1989 22 40 June 4 118 116 0
1995 60 77 May 19 121 122 -5
1996 10 54 June 1 111 122 -15
2002 22 58 May 28 88 138 -56
2008 50 66 May 20 135 153 -7
2009 42 95 May 22 174 149 15

  Favorable weather conditions subsequent to planting may result in late planted crops producing about average yields as was the case in 2009. About 42% was planted by May 20th and the crop yielded 15% about trend line yield. However, if late planted crop experience severe moisture stress during pollination and grain fill then corn yields may be significantly lower than average.

Bottom Line

While important, planting date is only one of many yield-influencing factors for corn. Profitability is also another huge factor to consider as well. Enterprise budgets are a great way to evaluate alternative plans. They represent common, workable combinations of inputs that can achieve a given output. Amounts of seed, types and quantities of fertilizer, chemicals, and most importantly price reflect recommendations and the experience of many Ohio farmers. The specific combinations of inputs and prices presented will not likely precisely reflect every given farm. In practice, actual costs will be higher or lower than shown. Thus the most important column is “Your Budget”.  The link to these budgets can be found at 2011 Ohio Enterprise Crop Budgets. Let’s look at a few different scenarios if we leave everything the same on these budgets except price, budgeted yield, labor charges, management charges and cash rent payments. I assumed cash rent was $100 and there were no labor or management charges. Using a budgeted yield of 140 bpa and a price of $7.00 would still yield $425.75 return above total costs. Using a budgeted yield of 150 and leaving the price at $7.00 takes return above total costs to $490.34. Let’s say the crop gets planted and things turn out like 2009 and the yield is bumped to 174 bpa at $7.00. That would return a profit of $645.35! What would happen if the weather straightens out and the price drops to $6.50 or even $6.00? A yield of 140, 150 or 174 at $6.50 would produce $355.75, $415.34 and $558.35 respectively. Even with the market dropping $.50 a bushel these are still fantastic prices. A yield of 140, 150 or 174 at $6.00 would produce $285.75, $340.34 and $471.35.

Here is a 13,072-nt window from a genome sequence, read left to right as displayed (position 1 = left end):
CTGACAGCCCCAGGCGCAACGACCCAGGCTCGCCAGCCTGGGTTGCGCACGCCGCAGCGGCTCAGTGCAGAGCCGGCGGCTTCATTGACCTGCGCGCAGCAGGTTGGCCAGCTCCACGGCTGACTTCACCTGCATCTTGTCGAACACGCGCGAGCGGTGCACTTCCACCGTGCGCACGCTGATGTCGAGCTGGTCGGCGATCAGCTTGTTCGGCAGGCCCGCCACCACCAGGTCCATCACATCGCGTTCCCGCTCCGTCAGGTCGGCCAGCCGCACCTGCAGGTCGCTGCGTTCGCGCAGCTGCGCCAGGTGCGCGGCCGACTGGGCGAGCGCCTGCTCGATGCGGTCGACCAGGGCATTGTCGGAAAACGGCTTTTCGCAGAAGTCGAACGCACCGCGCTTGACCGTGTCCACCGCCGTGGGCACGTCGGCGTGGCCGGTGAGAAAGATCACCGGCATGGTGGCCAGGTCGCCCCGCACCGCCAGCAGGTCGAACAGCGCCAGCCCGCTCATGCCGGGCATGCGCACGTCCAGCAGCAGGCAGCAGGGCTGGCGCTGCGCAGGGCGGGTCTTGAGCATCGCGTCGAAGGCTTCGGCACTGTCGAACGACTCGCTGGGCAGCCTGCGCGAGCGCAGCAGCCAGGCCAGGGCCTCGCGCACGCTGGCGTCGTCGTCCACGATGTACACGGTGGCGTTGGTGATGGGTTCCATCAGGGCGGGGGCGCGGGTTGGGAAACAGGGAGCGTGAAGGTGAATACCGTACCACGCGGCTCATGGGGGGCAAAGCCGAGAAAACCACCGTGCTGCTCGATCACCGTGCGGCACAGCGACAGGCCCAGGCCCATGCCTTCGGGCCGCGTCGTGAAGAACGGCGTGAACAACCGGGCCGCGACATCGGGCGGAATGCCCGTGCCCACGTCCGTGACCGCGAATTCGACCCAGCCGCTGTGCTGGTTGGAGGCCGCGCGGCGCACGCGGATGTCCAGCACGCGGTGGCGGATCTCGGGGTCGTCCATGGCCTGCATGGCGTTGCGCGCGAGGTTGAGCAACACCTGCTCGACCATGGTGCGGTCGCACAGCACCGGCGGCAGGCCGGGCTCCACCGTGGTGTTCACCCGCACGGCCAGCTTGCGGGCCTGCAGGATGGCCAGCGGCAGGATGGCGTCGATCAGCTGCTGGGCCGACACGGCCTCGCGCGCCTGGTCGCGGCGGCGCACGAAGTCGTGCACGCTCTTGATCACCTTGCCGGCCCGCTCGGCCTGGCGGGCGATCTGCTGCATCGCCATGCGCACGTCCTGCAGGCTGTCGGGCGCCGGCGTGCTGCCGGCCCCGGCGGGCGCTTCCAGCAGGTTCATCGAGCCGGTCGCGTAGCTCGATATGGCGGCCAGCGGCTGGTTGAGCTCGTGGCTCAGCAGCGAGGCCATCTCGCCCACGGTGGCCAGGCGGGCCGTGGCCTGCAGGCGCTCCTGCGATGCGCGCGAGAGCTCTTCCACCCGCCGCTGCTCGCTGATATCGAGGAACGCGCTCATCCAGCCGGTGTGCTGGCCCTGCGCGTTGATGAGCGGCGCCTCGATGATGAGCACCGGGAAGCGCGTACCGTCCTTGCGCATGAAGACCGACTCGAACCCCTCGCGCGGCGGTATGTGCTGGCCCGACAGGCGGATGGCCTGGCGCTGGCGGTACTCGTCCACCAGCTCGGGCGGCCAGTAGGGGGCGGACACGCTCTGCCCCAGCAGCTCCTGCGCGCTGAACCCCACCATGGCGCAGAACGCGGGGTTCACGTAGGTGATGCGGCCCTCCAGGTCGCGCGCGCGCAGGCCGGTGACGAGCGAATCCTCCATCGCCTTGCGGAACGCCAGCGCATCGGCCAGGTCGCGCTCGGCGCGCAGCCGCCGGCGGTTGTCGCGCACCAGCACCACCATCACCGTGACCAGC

Another reason that it is probably too early to panic and jump ship about the anticipated late start to planting is that growers have the machinery capacity to “catch up” quickly once the weather and soil conditions become favorable for planting. We also know from past years’ experiences that, on average, 50% of the state’s corn crop is typically planted over about a 21-day period. Furthermore, it is not unheard of for growers to plant 45 to 50% of the state’s crop in a single week given good working conditions.

Let’s not succumb quite yet to full blown panic triggered by the prospects of a delayed start to corn planting in 2011. “Mudding in” a crop early to avoid planting late will almost always end up being an unwise decision.

Anna Kaverman

Mercer Landmark

Today we are going to play a game of fill in the blank. Fill in this blank with whatever you see fit. Mother Nature you _________. I am sure there more than a few choice words that come to many of our minds when we talk about Mother Nature right now, myself included but I will leave it up to your imagination. I don’t have to tell any of you that the relentless rain is getting to be old news fast and the clock is ticking to get corn or any crop planted at this point. With next week being the last week of May many farmers are starting to seriously look into taking preventative plant insurance for corn. In this first of a two part blog we will first look at how prevent plant works for corn and in the second look at soybeans

Prevent Plant


  • The FINAL plant date for corn is June 5th
  • The earliest you can file for prevent plant is June 6th